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Being nothingness

The Nothing That Is:
A Natural History of Zero
By Robert Kaplan
Oxford University Press
225 pages, $22

Zero: The Biography
of a Dangerous Idea
By Charles Seife Viking
248 pages, $24.95

One may be the loneliest number, but zero gets no respect. It's the place-holder that can't hold its own. Impotent in addition and subtraction, overly simple when multiplied, and a total freak when it comes to division, zero might be love in tennis but it gets no love itself. Robert Kaplan's The Nothing That Is and Charles Seife's Zero: The Biography of a Dangerous Idea examine the history of the number as they try to make zero more of a hero. Their approaches from opposite sides of the number line yield very different results.

Kaplan, a Harvard University mathematics professor who founded the Math Circle, a public program dedicated to the enjoyment of pure math, puts a positive spin on the natural history of zero. He traces the number and the concept of nothing from ancient times through contemporary calculus, and even into literary notions from the likes of Henry James and Sylvia Plath. Although the facts are a little cloudy regarding zero's formative years in Greece and India, Kaplan pieces together as much as possible in a tale he calls part adventure story and part mystery. The Nothing That Is might not be the most riveting example of either storytelling genre, but it still makes for an impressive introductory lecture from a seasoned professor.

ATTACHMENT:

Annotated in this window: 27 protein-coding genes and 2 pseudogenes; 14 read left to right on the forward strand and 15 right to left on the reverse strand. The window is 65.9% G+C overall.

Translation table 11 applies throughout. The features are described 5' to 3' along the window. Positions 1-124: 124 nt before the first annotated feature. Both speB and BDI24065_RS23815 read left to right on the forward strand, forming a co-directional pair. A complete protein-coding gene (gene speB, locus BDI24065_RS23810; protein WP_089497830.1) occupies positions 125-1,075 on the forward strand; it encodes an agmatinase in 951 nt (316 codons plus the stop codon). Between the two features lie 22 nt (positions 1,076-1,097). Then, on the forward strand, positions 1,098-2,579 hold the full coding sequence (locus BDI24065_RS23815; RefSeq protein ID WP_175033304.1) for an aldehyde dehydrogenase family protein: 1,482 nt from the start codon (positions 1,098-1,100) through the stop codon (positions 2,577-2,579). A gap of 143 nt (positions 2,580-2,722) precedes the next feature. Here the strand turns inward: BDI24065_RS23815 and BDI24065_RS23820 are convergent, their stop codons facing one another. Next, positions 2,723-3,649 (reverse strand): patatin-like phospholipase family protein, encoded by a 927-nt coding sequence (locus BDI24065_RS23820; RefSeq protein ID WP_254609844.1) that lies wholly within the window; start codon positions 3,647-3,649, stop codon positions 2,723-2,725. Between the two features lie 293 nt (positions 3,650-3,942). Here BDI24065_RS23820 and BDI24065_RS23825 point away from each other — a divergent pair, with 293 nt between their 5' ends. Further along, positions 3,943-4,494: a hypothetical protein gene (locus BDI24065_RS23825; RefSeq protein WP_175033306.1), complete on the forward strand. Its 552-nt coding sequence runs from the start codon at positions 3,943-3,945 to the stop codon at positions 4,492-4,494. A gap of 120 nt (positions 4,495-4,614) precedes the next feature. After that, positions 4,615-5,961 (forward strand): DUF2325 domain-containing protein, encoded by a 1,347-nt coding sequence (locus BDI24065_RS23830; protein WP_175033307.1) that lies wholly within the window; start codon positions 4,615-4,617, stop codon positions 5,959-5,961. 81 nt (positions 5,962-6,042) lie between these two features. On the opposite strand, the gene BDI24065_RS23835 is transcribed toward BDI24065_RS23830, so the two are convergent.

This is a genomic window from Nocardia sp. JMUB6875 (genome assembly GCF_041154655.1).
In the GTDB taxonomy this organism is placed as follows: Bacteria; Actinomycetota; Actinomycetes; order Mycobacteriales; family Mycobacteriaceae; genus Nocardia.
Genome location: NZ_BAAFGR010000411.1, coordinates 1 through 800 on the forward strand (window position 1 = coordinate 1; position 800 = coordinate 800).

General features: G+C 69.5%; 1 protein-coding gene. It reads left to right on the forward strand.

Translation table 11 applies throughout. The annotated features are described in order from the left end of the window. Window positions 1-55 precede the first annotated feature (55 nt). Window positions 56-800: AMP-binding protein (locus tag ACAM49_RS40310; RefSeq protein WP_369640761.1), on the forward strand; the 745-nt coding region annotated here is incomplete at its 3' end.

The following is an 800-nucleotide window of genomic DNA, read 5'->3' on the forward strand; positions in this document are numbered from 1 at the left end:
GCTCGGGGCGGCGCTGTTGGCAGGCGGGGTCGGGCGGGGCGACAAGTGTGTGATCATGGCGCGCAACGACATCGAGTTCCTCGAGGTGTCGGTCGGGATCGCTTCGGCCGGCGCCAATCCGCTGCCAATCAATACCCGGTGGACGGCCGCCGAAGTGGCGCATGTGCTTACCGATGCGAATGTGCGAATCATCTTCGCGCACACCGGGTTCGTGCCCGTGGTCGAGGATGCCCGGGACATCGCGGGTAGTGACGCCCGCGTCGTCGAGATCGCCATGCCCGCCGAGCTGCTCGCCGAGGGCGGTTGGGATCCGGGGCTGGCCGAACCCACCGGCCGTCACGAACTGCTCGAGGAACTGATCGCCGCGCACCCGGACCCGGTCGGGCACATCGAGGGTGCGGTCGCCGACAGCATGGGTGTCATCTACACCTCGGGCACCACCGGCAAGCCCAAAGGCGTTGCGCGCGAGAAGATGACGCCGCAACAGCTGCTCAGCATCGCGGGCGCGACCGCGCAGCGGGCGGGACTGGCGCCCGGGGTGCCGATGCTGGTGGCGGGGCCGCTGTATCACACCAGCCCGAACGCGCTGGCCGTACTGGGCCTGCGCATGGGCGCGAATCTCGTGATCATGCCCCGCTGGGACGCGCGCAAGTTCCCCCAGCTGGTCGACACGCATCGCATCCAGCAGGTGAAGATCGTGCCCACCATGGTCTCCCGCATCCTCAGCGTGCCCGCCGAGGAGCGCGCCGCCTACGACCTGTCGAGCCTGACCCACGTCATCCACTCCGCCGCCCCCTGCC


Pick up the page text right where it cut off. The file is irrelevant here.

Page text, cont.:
Kaplan assures his readers that if they've had high-school geometry and algebra, nothing in the book should confuse them. They might even find some friends—the all-for-naught narrative features appearances by some of the greatest names and principles in mathematics. Descartes' plain, Fibonacci's sequence, and l'Hôpital's Rule are far more accessible here than they seemed when scrawled on the high-school blackboard.

That ease is largely due to Kaplan's conversational writing style and eclectic academic background. In addition to teaching math at Harvard, he has also taught classes in philosophy, Greek, German, Sanskrit, and "inspired guessing." Such diversity shows in the number of personal anecdotes, literary allusions, and powerful analogies Kaplan brings to the equation. He celebrates math as an artistic achievement and has fun with his subject. While discussing how 12th-century mathematicians in India were slow to treat zero as a real number, he makes a compelling case with some very unexpected imagery: